To Issue 138


Citation: Augustyn S, “ISO 11608: What the New Standard Means for NIS Manufacturers”. ONdrugDelivery, Issue 138 (Oct 2022), pp 88–90.

Steve Augustyn looks at ISO 11608 and what it means for needle-based injection device manufacturers.

Over 16 billion injections are given every year. Since ISO 11608-1 was first published in 2000, the series has set the standards for how needle-based injection devices should be designed and verified. This year, the series received its biggest update in a decade. Here is what device manufacturers need to know.

“The US FDA, for example, is increasingly using ISO standards as part of its device review and approval process.”


ISO standards set out the definitions, requirements and testing criteria that manufacturers should take into account when creating or redesigning products. ISO standards capture the absolute best practice for the industry, ensuring that devices are both safe and effective, and provide an assurance of quality that healthcare professionals and their patients can rely on.

Adherence to ISO standards is entirely voluntary for companies. However, these standards are still hugely influential – many countries’ regulatory bodies expect compliance with the standards, making them de facto mandatory for devices destined for use in those territories. The US FDA, for example, is increasingly using ISO standards as part of its device review and approval process. Therefore, companies designing devices for the US market are highly recommended to demonstrate compliance with recognised standards. In the case of needle-based injection systems (NISs), the FDA directly references the ISO 11608 series in its published guidance for injection devices.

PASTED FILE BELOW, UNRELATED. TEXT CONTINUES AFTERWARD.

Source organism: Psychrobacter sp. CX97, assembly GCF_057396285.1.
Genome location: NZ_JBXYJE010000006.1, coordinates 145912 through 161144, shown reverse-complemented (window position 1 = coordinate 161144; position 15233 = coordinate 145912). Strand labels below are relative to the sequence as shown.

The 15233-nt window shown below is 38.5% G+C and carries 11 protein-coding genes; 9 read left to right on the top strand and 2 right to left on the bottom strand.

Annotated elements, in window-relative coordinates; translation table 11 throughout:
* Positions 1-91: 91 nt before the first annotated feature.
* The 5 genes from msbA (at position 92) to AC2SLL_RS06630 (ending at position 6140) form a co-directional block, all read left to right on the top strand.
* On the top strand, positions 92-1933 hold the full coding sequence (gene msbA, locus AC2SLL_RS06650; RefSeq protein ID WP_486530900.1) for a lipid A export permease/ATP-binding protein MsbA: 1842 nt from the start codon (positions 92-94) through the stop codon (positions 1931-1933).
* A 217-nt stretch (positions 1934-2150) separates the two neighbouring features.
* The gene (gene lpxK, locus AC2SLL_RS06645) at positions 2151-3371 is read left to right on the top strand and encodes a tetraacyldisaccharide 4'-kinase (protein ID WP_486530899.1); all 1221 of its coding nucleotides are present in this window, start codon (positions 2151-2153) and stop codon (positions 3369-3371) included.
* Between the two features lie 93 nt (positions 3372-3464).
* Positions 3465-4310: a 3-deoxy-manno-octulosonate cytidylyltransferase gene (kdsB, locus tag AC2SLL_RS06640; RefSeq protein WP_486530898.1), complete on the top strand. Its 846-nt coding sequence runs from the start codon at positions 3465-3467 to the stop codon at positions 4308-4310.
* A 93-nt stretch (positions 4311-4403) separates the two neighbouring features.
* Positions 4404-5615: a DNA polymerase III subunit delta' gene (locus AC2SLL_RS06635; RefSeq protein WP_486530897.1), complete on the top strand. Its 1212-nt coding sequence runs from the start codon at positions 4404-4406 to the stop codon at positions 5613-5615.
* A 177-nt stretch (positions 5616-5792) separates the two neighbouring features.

ISO standards come with the advantage that they are designed to be relevant internationally: they are written in language broad enough to facilitate their application in as many different countries across the globe as possible. They are also informed by regulations within the US and Europe to reduce the compliance burden for device manufacturers operating internationally. The technical committees that develop the standards can comprise members from tens of countries, to ensure they reflect a global outlook and address concerns from across diverse territories.

Due to their global reach and popularity, it is becoming increasingly difficult for device makers to go to market without meeting ISO standards, particularly in territories where competitors and peers are doing so. For NIS manufacturers, adhering to ISO 11608 is critical to doing business worldwide.


ISO standards are informed by expert opinion – the technical committees that develop the standards are made up ofspecialists and professionals from within the industry, as well as subject matter experts from consumer associations, academia, non-governmental organisations and government agencies including the FDA.

Patients and healthcare professionals also play a key role in ISO standard setting. ISO 11608 has been the embodiment of this patient-centric approach: during the writing of 11608-7, the contribution from a blind diabetic member of the group was enormously helpful. The final language in these documents considers the viewpoints of the different stakeholders and the unique perspectives they bring.

When a standard is created, it is not at the behest of regulators; instead, it is in response to demand from industry or consumer groups, clearly demonstrating the need for a set of standards to govern products in a particular market. ISO standards are periodically reviewed and updated, as in the case of ISO 11608, to ensure they accurately reflect the current market in the face of any new developments, significant trends, or challenges that have occurred since the standard was first published.

“When a standard is created, it is not at the behest of regulators; instead, it is in response to demand from industry or consumer groups, clearly demonstrating the need for a set of standards to